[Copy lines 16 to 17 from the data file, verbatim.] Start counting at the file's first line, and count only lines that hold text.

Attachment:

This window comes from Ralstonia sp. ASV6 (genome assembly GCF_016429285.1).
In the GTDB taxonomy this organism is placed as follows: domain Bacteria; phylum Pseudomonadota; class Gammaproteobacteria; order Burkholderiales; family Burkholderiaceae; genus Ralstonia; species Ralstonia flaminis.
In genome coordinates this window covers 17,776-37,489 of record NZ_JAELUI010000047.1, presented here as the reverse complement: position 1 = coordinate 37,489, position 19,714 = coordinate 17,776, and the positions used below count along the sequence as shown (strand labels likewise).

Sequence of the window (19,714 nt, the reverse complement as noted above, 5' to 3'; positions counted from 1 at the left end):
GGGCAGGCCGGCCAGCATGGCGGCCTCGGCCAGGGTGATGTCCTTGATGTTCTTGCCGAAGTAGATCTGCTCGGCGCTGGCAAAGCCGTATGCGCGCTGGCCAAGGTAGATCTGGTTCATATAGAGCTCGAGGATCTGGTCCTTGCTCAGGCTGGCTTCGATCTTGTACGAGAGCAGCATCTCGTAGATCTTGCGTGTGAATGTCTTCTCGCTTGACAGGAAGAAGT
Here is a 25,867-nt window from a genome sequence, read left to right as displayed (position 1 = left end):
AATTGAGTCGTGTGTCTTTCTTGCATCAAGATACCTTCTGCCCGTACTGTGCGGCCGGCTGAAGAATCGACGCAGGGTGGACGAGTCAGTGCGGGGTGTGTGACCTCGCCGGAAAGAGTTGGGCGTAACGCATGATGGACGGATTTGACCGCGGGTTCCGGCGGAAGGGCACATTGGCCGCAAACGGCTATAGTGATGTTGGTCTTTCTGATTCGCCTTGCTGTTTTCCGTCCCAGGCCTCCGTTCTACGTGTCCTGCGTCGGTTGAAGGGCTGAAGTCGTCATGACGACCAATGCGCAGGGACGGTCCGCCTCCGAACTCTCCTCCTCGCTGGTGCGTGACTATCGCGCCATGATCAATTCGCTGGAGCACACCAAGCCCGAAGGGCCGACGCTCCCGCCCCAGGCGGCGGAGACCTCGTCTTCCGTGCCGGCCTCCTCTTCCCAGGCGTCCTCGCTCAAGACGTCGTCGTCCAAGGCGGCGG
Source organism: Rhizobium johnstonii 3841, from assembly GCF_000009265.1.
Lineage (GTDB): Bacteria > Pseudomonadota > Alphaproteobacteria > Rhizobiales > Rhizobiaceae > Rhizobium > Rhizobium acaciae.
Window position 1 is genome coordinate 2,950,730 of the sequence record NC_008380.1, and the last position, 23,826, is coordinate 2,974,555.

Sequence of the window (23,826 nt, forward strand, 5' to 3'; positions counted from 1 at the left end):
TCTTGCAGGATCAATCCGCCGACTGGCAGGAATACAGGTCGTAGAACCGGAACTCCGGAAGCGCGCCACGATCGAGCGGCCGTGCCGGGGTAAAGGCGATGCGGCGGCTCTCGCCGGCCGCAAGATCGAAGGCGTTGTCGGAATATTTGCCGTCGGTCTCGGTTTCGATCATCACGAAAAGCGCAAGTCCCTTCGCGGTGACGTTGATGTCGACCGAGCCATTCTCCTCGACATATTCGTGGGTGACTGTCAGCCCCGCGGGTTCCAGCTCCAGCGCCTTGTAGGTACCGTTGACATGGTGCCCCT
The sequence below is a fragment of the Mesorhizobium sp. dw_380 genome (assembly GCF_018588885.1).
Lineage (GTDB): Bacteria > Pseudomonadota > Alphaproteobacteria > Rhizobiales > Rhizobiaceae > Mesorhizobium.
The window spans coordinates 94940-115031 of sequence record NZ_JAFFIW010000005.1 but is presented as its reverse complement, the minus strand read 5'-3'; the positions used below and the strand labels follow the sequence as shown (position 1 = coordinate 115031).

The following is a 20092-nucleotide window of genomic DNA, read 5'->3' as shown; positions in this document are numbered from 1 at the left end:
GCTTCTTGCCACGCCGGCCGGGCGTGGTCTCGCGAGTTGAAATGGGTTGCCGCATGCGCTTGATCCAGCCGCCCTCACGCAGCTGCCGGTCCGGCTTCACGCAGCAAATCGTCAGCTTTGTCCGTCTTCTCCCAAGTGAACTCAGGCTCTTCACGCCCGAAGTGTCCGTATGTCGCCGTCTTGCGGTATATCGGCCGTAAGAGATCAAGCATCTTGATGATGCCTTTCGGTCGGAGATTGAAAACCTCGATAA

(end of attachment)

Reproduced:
The following is a 20092-nucleotide window of genomic DNA, read 5'->3' as shown; positions in this document are numbered from 1 at the left end:
GCTTCTTGCCACGCCGGCCGGGCGTGGTCTCGCGAGTTGAAATGGGTTGCCGCATGCGCTTGATCCAGCCGCCCTCACGCAGCTGCCGGTCCGGCTTCACGCAGCAAATCGTCAGCTTTGTCCGTCTTCTCCCAAGTGAACTCAGGCTCTTCACGCCCGAAGTGTCCGTATGTCGCCGTCTTGCGGTATATCGGCCGTAAGAGATCAAGCATCTTGATGATGCCTTTCGGTCGGAGATTGAAAACCTCGATAA